BBC and University of Surrey researchers use ethical forms of AI to incorporate new personalized elements into media broadcasts
Notice on the news before posting football results: “Turn away now if you don’t want to know the score.” Think about what might happen if your TV figured out which teams you were watching and which results to replay or if it learned to ignore football altogether and tell you about something else. This becomes possible through media personalization, which academics have been working on with the BBC. While there are still significant hurdles to the application of live fabrication, other aspects of media personalization are coming closer. To some extent, media personalization already exists. It’s similar to your BBC iPlayer or Netflix recommending things to you based on what you’ve already seen or your Spotify playlists you might enjoy.
What the researchers are talking about, however, is customization inside the app. This can include things like changing the system duration (you’ll most likely receive a shortened or extended version), adding subtitles or visuals, or improving the dialogue (to make it more intelligible if, for example, you’re in a noisy environment where your hearing starts to pick up). Alternatively, this may include providing additional information about that system (similar to what you can currently do with the BBC Red Button).
The significant difference is that these choices would not be generic. They could watch repackaged shows based on your own preferences and tailored to your needs, depending on where you are, what units you’re connected to, and what you’re doing. Synthetic intelligence will be used to deliver new types of media personalization to viewers at scale (AI). Machine learning is how AI works. It performs tasks based on large sets of data provided in the system to train it (an algorithm).
Recognize AI Challenges
The Organization for Economic Co-operation and Development (OECD) AI Principles require AI to benefit humanity and the environment, including fairness, security, transparency and accountability. However, AI technologies are increasingly accused of automating inequalities due to biases in their formation, which can perpetuate existing misconceptions and disadvantage vulnerable teams. For example, gender biases in recruitment or racial gaps in the applied sciences of facial recognition are examples.
Another possible downside of AI technologies is generalization, which researchers are asking for help with. This is exemplified by the first known fatality caused by a self-driving car. He did not recognize a girl pushing her bike down a street after learning from street footage, which most likely recorded multiple cyclists and pedestrians separately.
As a result, researchers must continue to retrain AI systems to learn more about their real-world behaviors and desired outcomes. It is impossible to instruct a computer for every possible scenario, and it is impossible to foresee every possible unintended consequence.
Researchers don’t yet know what kinds of problems their AI can cause in the world of personalized media. This is what they want to discover through their mission. However, dialogue enhancement may work better with male voices than with female voices. Moral issues don’t always become a priority in a technology-driven company until government legislation or a media storm demands it. Isn’t it better to anticipate and solve these difficulties before they go so far?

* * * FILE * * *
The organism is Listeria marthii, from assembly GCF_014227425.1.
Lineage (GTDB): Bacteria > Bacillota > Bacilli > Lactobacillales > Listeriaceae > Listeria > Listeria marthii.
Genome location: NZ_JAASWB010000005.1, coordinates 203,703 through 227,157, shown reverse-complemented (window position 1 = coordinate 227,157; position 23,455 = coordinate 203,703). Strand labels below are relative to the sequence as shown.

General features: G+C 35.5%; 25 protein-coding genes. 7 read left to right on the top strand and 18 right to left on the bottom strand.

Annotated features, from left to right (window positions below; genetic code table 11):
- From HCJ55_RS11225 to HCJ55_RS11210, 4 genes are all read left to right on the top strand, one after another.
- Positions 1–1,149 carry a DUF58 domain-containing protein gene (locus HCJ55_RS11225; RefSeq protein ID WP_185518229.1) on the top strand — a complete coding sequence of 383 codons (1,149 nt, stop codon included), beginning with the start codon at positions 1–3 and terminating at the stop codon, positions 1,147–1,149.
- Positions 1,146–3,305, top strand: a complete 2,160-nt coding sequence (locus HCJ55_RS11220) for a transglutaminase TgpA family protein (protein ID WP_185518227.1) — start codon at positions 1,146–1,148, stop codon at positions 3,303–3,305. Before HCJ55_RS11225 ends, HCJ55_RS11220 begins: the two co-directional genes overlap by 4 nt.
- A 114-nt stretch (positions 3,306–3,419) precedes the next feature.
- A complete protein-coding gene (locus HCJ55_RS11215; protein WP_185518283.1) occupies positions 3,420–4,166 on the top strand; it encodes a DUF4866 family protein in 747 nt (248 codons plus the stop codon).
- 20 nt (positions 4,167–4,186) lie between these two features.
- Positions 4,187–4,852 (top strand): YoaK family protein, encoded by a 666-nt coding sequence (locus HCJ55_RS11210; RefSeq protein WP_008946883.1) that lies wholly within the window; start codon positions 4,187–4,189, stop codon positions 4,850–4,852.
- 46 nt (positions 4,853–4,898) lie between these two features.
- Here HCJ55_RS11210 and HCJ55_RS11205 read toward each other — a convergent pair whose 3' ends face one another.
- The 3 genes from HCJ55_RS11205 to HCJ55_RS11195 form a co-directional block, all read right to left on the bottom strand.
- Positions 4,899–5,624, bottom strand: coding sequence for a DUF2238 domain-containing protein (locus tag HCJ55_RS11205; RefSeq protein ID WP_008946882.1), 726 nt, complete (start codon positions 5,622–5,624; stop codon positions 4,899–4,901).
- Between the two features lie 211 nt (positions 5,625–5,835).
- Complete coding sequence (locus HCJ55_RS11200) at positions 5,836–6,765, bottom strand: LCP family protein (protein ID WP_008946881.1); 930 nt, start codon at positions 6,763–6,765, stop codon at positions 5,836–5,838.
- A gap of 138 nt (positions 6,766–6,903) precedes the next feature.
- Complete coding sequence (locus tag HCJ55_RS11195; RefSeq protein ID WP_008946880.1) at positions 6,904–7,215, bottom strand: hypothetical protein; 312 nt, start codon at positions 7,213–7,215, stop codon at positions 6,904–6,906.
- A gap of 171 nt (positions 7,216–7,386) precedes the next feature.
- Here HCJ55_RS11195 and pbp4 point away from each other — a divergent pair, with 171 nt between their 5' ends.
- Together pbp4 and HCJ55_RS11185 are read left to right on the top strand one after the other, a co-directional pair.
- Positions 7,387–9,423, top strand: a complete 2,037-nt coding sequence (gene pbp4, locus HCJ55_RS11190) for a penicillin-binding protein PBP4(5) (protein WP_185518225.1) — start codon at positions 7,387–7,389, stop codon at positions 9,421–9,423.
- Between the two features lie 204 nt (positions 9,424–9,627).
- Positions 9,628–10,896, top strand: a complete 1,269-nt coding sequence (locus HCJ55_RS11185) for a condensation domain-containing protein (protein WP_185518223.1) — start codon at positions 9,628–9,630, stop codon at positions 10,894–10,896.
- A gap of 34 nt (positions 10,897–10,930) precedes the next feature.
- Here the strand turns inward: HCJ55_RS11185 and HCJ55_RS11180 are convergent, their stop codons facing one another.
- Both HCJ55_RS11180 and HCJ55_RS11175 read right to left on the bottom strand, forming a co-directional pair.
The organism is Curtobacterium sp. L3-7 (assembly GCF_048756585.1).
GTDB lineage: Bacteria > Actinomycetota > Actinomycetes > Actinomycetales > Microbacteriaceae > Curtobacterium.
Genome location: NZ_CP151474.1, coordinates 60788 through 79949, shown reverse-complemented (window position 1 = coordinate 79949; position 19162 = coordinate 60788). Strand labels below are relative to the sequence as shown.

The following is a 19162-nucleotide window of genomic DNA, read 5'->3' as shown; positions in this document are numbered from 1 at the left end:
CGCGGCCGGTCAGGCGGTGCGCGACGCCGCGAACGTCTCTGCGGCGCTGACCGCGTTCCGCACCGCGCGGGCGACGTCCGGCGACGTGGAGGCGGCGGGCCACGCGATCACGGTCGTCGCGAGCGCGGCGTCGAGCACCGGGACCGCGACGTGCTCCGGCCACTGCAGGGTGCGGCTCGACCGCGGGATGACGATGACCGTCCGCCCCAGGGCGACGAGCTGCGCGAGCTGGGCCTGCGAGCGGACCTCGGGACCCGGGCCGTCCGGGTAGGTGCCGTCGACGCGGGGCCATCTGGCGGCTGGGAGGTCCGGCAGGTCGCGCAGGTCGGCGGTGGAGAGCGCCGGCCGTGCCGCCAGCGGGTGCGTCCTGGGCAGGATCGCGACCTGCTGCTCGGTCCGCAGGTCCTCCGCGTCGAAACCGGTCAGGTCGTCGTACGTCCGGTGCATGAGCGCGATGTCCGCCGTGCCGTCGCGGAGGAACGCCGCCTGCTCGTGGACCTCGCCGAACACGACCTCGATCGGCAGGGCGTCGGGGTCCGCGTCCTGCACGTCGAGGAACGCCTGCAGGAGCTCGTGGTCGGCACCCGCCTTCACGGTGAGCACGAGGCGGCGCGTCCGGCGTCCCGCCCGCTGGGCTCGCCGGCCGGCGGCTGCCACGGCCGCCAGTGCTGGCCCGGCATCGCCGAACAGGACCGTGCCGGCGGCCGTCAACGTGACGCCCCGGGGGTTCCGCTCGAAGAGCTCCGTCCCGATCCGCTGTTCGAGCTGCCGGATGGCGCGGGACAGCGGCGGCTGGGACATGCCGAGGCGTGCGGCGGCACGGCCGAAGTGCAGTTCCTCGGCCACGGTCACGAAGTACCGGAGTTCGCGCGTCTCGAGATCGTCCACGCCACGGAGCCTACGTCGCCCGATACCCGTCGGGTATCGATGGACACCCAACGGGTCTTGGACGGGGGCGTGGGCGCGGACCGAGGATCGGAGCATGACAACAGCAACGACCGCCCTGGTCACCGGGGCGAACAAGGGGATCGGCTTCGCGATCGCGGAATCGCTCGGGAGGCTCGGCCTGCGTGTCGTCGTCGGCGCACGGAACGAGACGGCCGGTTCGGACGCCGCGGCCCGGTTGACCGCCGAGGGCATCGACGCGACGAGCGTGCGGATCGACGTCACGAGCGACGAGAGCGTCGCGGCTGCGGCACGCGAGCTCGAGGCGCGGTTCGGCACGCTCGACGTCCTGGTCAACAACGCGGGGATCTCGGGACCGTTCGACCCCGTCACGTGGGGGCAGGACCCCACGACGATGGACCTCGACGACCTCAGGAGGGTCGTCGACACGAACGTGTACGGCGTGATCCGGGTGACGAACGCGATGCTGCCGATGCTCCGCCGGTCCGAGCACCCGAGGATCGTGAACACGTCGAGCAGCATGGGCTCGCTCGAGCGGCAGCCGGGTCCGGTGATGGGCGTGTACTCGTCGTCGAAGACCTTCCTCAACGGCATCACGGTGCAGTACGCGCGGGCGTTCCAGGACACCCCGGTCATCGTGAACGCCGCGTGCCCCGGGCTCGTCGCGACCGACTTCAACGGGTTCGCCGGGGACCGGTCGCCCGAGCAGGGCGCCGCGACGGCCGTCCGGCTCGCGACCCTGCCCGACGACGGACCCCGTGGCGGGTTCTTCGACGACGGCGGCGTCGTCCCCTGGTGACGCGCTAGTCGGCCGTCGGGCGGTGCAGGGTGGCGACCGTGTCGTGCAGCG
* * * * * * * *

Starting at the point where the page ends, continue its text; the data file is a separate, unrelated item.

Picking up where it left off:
The Citizen Council
To develop a successful personalization system, researchers need to involve the audience from the start. This is essential for introducing a broad perspective into technical groups suffering from narrowly defined efficiency goals, departmental “groupthink” and a lack of variation.
The Center for Vision, Speech and Signal Processing at the University of Surrey and the BBC are collaborating to test a mechanism to use advances in AI in media personalization, called Artificial Intelligence for Experiences custom media, or AI4ME. Researchers are experimenting with “citizen councils” to create a conversation in which feedback from the councils will inform technology development. Their citizen council could have lots of examples and be independent from the BBC.
First, they create a workshop topic around a technology they’re researching or a design issue, like using AI to cut out a presenter from a video and replace them with someone. another. Sessions spark insights and allow for conversation with experts from many fields, making you feel like one of many engineers. After that, the council consults, deliberates and makes recommendations.
The topics provide the Citizen Council with a framework for evaluating specific technologies in light of the OECD AI Guidelines and debating the appropriate uses of personal information in media personalization, regardless of commercial or political motives. There are risks. They would not properly reflect diversity and there would be misunderstandings about suggested technologies or a refusal to listen to others’ points of view. What if board members are unable to reach consensus or acquire bias?
Researchers will not determine how many tragedies are averted through this process. However, new ideas that influence the technical design or new points that allow to consider remedies early will be markers of success. And a series of tips is not even the beginning. They intend to follow this path throughout the five-year technical analysis mission. They will discuss what they have learned and invite new groups to try this strategy to see how it works.
According to the researchers, this strategy can bring broad moral issues within reach of engineering builders during the early stages of building complex AI technologies. Their members will not be subject to the goals of big tech or governments, but they will represent the values and ideals of society.